The DMCA, or Digital Millennium Copyright Act, provides you as a website owner with a useful hammer you can use to beat on copyright infringers.
As a content producer, you have the right to enforce your copyright. When your content gets “re-purposed” on other’s websites without your permission, you can file a DMCA Infringement Notification to the infringer’s web hosting provider and get that infringer’s website shut down (like Ian McAnerin did recently). In DMCA legalspeak, this notification is also known as a “Takedown Notice”. In addition, you can get the naughty infringer de-listed from Google and other engines. (I can hear you saying “Ex-cellent!” in a Mr. Burns voice right now).
It is not a daunting procedure. It might take an hour of your time, and it is well worth it.
Here’s what to do…
- First, look upÂ the web host and the domain registrar of the offending site, using lookup tools such as this one from Netcraft and this one from Domain Tools. You can usually ascertain who the web host is from the Name Servers and/or the Netblock Owner.
- Next, check the official directory of designated DMCA agents for the host and the registrar. (Hopefully they’re listed!)
- Then you prepare a letter to send to the designated agent of the web host. The notice you write should include: your contact information, the name of the content that was copied, the web address of the copied content, a statement that you have a good faith belief that the material is not legal, a statement that under penalty of perjury you are the copyright holder, and your signature. Some web hosts will allow you to email your notice to them, making it all that more convenient.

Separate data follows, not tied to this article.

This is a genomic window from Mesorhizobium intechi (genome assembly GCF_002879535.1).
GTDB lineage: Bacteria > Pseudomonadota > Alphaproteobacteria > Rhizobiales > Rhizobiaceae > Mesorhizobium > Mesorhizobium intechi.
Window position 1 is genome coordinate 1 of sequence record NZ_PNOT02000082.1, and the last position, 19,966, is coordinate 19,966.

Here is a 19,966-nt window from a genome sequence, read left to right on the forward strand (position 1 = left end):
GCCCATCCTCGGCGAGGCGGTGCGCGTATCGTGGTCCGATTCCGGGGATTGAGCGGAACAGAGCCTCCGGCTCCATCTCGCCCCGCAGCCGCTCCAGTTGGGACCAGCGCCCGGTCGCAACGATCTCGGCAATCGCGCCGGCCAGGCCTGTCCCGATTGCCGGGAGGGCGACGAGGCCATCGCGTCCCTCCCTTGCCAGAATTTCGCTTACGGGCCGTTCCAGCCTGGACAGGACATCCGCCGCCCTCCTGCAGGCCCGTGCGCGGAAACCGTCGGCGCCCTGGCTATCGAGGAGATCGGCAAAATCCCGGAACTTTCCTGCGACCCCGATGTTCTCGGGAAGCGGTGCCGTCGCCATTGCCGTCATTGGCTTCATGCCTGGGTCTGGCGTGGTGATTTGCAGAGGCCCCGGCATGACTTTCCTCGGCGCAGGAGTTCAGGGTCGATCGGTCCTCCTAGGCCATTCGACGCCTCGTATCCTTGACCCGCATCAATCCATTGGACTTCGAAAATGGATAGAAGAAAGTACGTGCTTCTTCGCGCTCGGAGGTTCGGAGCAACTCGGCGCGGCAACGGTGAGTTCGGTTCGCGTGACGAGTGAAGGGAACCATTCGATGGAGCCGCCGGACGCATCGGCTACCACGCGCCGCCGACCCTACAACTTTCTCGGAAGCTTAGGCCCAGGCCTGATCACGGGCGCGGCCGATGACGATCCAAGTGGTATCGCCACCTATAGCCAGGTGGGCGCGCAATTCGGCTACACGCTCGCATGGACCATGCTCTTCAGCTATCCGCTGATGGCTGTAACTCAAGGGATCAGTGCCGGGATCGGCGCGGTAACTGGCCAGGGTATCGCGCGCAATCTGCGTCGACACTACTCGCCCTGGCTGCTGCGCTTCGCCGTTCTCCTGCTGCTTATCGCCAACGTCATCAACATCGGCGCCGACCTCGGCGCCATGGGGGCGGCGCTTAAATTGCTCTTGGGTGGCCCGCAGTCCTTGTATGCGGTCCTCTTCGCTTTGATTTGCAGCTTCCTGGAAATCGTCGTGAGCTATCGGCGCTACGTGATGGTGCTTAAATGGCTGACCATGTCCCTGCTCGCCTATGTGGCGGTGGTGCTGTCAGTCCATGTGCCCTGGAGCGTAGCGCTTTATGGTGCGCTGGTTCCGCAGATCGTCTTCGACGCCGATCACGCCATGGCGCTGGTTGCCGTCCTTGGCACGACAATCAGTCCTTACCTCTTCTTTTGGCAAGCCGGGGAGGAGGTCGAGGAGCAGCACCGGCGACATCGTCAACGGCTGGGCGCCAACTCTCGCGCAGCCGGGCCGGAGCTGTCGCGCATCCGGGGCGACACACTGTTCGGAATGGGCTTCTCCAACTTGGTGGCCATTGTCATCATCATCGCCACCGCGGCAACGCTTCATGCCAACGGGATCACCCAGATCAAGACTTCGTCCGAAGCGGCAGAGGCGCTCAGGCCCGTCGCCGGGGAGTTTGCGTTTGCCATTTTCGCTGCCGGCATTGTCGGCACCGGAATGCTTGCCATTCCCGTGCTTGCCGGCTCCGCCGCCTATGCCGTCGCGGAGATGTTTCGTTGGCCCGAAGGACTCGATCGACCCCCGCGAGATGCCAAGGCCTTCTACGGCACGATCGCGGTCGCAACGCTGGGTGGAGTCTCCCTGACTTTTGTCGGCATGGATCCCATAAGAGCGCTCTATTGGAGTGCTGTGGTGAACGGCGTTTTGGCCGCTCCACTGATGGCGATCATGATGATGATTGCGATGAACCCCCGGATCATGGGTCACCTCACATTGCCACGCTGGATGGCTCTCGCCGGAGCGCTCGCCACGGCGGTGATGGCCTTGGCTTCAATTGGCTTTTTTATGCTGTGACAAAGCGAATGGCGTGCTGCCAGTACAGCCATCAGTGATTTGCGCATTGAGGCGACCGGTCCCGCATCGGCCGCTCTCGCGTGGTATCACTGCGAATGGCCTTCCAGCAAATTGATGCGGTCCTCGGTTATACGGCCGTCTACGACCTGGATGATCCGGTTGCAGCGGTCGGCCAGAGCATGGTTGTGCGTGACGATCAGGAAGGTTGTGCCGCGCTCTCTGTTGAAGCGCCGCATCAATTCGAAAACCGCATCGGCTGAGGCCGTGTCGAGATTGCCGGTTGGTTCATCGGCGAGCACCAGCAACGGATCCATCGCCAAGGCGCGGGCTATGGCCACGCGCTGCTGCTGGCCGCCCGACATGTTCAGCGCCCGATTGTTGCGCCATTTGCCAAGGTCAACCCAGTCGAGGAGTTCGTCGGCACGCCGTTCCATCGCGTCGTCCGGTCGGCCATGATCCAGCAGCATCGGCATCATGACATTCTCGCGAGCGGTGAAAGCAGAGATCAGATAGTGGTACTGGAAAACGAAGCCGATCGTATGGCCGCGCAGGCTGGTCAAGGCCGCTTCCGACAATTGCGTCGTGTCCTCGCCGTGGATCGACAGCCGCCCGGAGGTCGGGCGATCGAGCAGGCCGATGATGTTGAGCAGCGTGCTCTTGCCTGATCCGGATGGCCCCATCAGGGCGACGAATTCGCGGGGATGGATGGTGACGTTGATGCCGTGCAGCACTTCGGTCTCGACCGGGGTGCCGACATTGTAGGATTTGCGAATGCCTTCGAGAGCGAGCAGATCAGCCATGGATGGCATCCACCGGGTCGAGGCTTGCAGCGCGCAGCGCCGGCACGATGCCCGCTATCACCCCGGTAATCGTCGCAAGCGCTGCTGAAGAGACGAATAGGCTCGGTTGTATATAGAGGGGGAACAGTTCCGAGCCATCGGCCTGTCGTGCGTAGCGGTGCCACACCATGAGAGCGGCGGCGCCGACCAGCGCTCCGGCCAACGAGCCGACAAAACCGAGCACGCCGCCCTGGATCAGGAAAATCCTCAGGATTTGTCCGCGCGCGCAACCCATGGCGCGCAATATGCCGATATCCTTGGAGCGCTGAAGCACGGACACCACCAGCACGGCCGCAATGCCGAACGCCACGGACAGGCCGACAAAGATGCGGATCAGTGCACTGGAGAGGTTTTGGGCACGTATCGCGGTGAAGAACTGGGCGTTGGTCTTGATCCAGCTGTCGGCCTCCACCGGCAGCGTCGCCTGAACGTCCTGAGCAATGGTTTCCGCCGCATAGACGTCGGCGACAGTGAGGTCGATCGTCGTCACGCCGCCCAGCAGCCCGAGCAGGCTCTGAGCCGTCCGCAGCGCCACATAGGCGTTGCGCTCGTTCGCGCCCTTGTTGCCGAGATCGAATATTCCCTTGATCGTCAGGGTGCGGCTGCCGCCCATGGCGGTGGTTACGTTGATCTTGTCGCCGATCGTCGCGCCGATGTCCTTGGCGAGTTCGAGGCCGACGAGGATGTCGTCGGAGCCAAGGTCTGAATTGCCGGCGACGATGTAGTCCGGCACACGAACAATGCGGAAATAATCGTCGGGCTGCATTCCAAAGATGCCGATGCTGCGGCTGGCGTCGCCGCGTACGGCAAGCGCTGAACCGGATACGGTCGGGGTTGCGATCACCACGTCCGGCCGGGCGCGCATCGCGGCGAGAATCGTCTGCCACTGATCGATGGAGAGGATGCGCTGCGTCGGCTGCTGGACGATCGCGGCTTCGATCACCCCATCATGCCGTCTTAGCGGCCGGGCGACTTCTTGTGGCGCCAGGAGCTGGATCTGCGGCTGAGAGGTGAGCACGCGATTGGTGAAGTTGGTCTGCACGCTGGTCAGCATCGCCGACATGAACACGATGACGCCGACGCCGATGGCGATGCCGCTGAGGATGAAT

- Also be sure to send a similar notification to the seach engines. That will cut off their air supply, in case the site doesn’t get taken down right away. Here are instructions and contact details for each engine: Google, Yahoo! and Windows Live Search (formerly MSN Search). Note that Google requires you to mail or fax your letter, whereas Yahoo and Microsoft (Live Search) both allow you to email your notification.
- If the web host doesn’t take the site down promptly, then submit a DMCA notice to the infringer’s domain registrar. Note: It might be worth sending a notice to the data center that the web host uses before you try the registrar, as Dan Richard recommends.
Then there’s the other end of the stick, where someone could use DMCA unfairly against you! It happens. Competitors do use the DMCA to silence competitors. You, as a website owner, need to protect yourself from unwarranted (or at least unwelcome!) prosecution. If the potential exists for you to inadvertently host infringing material on your website(s) — for example if you are hosting online forums, group blogs, blog comments, or other types of content that can be submitted fromÂ others besides yourself — then here are some actions you can take to help protect yourself…
- It’s helpful if you can qualify as a service provider that can be covered under the Safe Harbor provision. For example, you may qualify if you offer a search engine or a bulletin board system.